When heading back to school, smart teachers use the first week to establish procedures, expectations, and routines. A common mistake, and one I’ve made in the past, is to move too quickly into teaching content. If you fill the first few days of school with fun and easy activities, it’s easier for students to focus on the procedures and expectations you want them to learn.
1. Take lots of time to practice procedures.
There are a ton of different ways you can effectively manage each of these procedures. The details are up to you. Just make sure to introduce each of these in the first few days of school. It will make classroom management over the course of the entire year SO much easier.
Procedures I take time to teach at the start of the school year are:
- Entering the classroom (Teach how you expect them to come in, what to do with their things, and the morning routine.)
- Lining up
- Walking in the hall (I like to point out lines or cracks, and tell them one foot must touch that line! When I say “check your feet” it means they put one foot on the line. It works, but I once had a visitor think she might have stepped in something yucky…lol…so you might change the wording.)
- Restroom & water signals
- Cafeteria Procedures (Teach them how to get their lunches and the lunchroom rules BEFORE lunch time.)
- Getting / sharpening pencils
- Coming to the carpet (primary)
- Getting / returning books and materials
- Classroom rules (4 rules cover it ALL: Be Safe, Be Responsible, Be Respectful, Be Kind)
- Behavior management (I introduce our behavior clip chart, and demonstrate how it works.)
- Conflict management: ° I go over “I messages” on the very first day of school. ( I feel…When you….Please stop.) ° We also review what to do when an accident happens, like bumping into each other. Both kids apologize instantly, and we move on. I spend a lot of time having the kids role play different scenarios.
- Dismissal procedures
2. The “Teach to…”
This is how I teach the above procedures.
During my first year of teaching, my principal really focused in on “teach to”. This simple procedure proved very effective, and I still use it today. To use this method follow the same “script” for each procedure. Let’s take lining up for example.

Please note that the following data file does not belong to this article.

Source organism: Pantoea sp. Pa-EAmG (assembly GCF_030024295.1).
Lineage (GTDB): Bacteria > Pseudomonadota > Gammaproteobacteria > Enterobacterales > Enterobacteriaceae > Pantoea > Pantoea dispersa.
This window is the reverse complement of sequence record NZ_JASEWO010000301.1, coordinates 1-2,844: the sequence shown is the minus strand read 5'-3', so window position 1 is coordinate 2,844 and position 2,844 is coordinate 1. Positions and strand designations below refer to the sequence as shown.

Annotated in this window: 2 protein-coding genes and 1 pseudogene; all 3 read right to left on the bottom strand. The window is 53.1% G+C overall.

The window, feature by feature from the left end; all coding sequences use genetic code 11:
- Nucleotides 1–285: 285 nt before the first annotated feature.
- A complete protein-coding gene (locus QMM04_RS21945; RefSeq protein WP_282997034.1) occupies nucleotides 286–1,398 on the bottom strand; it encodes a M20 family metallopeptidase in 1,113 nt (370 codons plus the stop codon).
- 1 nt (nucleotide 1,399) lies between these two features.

- First, you would tell them your detailed expectations.
- You model your expectations.
- Then, ask them what lining up would look like if it is done incorrectly.
Take a few suggestions, and YOU model the incorrect behavior. They’ll laugh each time. Tell them they were right. That is NOT how they should line up. (Don’t let students model the incorrect behavior. It gets too silly, and the focus of what you’re teaching is lost.)
- Ask them who remembers the proper way to line up. They will eagerly tell you.
- Ask, “Who would like to demonstrate that for us?” Have a single student demonstrate the proper way to line up. Have them sit back down.
- Say, “I would like a few more volunteers to help us out.” Have several students demonstrate the procedure, and sit back down.
- Finally, have the whole class show you how it should be done!
From then on out, every time I have them line up, I ask them to demonstrate what we learned earlier about lining up. I might do this lining up exercise a couple times on the first day, and continue it throughout the first week. Throughout the year, I will ask them to remind me what the procedure is if they start to lose it. I might even go through the “teach to” steps again.
3. Set a positive tone with fun and easy 1st week activities.
Easy and fun activities that first week set a good tone for the rest of the year. They also make learning the procedures easier because their minds can focus on their new routines. Here are some suggested 1st week activities created for my classrooms.